(Reuters) – Goldman Sachs (NYSE:) raised its oil price forecasts for 2020, citing tighter-than-expected inventories after the Organization of the Petroleum Exporting Countries (OPEC) and its allies agreed to deepen oil output cuts through the first quarter of next year.
“We are increasing our forecast for backwardation in 2020 although our long-term marginal cost forecast remains unchanged,” Goldman analysts wrote in a note dated Dec. 6.
The bank revised its Brent spot price forecast to $63 per barrel for 2020, up from a previous estimate of $60, while it also increased West Texas Intermediate (WTI) spot price outlook to $58.5 per barrel from $55.5.
Brent futures () were down 0.3% at $64.19 per barrel, as of 0632 GMT, having risen sharply last week after OPEC and its allies agreed to deepen output cuts.
Oil producers led by Saudi Arabia and Russia, agreed on Thursday to cut output by an extra 500,000 barrels per day (bpd) in the first quarter of 2020 but stopped short of pledging action beyond March.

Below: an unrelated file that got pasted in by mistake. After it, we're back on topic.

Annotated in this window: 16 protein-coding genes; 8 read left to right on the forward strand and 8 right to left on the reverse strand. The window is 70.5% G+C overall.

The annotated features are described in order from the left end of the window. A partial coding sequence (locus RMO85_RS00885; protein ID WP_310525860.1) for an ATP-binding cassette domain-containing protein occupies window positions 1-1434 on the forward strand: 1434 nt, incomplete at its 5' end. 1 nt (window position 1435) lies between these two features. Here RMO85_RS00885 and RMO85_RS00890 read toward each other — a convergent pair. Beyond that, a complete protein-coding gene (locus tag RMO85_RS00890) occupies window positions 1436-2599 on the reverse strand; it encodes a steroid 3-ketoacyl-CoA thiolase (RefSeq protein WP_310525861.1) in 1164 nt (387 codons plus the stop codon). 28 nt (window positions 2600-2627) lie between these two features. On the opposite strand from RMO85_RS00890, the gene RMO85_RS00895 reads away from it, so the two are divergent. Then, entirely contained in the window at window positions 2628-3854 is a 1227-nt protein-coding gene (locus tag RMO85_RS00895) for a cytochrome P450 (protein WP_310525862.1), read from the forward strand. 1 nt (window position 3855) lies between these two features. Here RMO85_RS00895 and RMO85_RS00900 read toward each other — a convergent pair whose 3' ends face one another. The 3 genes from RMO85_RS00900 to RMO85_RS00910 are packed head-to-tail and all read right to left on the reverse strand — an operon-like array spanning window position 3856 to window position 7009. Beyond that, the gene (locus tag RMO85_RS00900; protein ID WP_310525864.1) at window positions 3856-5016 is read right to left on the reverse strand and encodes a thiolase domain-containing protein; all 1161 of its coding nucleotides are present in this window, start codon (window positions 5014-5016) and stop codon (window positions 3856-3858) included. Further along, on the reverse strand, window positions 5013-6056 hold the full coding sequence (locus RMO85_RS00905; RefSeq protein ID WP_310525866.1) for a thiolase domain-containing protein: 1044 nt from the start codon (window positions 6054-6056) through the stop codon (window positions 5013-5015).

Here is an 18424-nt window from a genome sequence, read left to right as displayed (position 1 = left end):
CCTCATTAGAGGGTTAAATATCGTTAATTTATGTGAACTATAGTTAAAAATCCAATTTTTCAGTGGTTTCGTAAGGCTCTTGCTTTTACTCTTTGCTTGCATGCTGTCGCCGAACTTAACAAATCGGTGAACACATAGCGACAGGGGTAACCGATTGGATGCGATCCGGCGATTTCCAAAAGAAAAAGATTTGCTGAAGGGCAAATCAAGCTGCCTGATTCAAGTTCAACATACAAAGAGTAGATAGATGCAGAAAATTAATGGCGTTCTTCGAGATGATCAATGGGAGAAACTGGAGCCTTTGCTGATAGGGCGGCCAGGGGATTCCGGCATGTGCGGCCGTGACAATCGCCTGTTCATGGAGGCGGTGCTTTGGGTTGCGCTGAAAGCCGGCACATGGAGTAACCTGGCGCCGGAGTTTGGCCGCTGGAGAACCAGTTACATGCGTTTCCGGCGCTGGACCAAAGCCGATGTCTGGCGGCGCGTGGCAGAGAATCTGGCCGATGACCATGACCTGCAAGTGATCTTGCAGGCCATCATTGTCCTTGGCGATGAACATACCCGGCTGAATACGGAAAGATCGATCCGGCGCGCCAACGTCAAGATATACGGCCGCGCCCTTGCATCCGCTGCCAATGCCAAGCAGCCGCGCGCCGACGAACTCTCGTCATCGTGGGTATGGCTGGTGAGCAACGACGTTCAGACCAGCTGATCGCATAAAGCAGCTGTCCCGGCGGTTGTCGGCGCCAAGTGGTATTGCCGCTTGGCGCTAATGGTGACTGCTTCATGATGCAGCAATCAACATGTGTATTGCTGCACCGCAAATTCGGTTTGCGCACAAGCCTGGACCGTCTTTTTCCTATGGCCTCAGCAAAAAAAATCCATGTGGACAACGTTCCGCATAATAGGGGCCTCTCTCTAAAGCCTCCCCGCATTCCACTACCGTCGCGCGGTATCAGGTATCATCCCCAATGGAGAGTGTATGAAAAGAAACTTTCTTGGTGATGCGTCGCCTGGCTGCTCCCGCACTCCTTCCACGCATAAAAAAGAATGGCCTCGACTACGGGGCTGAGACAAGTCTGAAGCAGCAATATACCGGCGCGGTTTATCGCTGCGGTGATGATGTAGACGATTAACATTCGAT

The decision, “crystallizes an important shift in OPEC+ behavior to managing short-term physical surpluses and deficits rather than trying to correct perceived long-term imbalances through open-ended commitments,” the Wall Street bank said.
The bank revised its supply-demand forecast, reflecting lower OPEC+ production path in the first half of 2020.
“These revisions lead us to forecast a broadly balanced 2020 global oil market, 0.3 million bpd tighter than our previous forecast.”
Goldman lowered its demand growth forecast by 50,000 bpd, citing prospects for a modest recovery in global growth, driven by higher consumer spending but a still-challenged manufacturing sector. The bank now projects its demand growth forecast at 0.9 million bpd and 1.2 million bpd for 2019 and 2020, respectively.
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